Like my penis.
(That just went off the rails. Let’s move onto the next argument.)
Con: Mood Is An Unforgiving Hammer, So Stop Hitting People With It
Fine, the paint-and-carpet metaphor works. Let’s go with that.
You ever sell a house or buy a house, here’s what the experts all tell you:
Tan carpet. White or cream walls. Neutrals all around. Why is that? Because it lets the potential buyer envision her new home without being forced to imagine the home of the current sellers. The details are her own. By filling in the elements in her own mind, she takes ownership of the home even before she decides to take ownership of the home.
Less is more in fiction. The reader doesn’t know it, but the reader wants to do work. You can’t detail every aspect of the world — it’s not the writer’s job to describe every carpet fiber, or talk about every character walking the street, or put into play each and every line of dialogue. It’s a targeted strike — the necessary elements must be put into play, and the rest is up to the reader.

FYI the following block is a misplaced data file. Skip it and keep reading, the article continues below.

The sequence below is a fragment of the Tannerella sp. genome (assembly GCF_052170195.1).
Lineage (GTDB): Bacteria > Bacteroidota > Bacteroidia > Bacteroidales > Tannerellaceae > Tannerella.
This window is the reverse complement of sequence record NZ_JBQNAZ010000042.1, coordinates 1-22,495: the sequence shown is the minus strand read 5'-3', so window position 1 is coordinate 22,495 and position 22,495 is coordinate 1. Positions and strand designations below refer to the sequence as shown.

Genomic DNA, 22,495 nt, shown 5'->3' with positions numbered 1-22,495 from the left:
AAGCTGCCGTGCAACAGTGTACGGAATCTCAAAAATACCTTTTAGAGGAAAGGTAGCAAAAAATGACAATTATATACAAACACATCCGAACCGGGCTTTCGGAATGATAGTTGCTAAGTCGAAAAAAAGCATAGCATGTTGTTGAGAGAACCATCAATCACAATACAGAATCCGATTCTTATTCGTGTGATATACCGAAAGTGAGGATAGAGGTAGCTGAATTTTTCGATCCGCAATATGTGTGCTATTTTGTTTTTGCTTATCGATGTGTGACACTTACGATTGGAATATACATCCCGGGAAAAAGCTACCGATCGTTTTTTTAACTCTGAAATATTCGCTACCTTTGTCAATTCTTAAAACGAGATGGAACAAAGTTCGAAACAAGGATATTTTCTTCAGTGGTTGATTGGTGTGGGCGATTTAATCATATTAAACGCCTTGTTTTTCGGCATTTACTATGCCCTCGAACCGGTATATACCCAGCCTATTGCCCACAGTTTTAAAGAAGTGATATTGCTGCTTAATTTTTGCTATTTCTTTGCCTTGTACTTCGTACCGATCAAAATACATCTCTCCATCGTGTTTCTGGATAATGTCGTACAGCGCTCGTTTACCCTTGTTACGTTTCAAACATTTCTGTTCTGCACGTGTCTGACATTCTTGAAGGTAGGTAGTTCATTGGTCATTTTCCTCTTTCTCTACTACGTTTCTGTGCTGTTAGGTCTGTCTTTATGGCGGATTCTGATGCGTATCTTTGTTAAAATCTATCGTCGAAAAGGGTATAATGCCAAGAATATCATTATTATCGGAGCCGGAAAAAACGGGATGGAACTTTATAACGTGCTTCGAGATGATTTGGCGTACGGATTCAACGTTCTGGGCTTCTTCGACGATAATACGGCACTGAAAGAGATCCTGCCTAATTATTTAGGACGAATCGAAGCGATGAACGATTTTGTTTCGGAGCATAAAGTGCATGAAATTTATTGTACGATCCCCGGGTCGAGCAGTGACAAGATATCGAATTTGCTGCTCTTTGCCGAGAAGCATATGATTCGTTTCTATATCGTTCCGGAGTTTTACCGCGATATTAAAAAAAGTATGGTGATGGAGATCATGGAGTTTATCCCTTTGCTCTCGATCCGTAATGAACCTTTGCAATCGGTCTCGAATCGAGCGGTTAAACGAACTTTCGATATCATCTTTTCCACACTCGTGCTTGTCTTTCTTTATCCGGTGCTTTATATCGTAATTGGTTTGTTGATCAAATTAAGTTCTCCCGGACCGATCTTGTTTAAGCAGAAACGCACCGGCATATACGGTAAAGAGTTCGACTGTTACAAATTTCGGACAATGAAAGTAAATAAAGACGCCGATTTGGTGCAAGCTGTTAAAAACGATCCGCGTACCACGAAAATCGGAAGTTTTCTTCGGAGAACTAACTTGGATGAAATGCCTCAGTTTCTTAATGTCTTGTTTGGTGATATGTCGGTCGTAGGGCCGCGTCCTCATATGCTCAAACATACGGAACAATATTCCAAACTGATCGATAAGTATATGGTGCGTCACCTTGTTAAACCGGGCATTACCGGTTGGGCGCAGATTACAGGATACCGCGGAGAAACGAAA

So it is with mood.
Mood paints with a confident brush, sure. But what happens when the reader doesn’t like that tone of red, or that pale jade you’ve chosen? You’ve made a stark choice and now you might pay for it by turning off readers. Okay, sure, you might also appeal to some readers, but isn’t it better to please the maximum number?
Let’s use as our example some big names:
Stephen King, Dan Brown, Dean Koontz, J.K. Rowling.
Their works are not heavy with mood. King in particular lets the reader largely set the mood — most of his work reads like, well, most of his other work. He sets the stage with a situation, with characters, with dialogue, but he doesn’t really paint with the mood brush all that much. The language is simple, direct, his descriptions clear. We aren’t told how to feel. We feel whatever we want to feel; it’s our choice how to respond.
This may sound like I’m attacking King for this. I’m not. In fact, all of the writers mentioned are giant motherfucking nuclear bomb booksellers. By using mood minimally — if at all — they are opening their works to the greatest number of readers, readers who don’t have to worry about that color of red, or the way that plant looks in the corner. The room is empty enough so that they imprint themselves on it. They do the work, and so they become invested.
Suck on that, Wendig.
The Truth As Always Is The Middle Path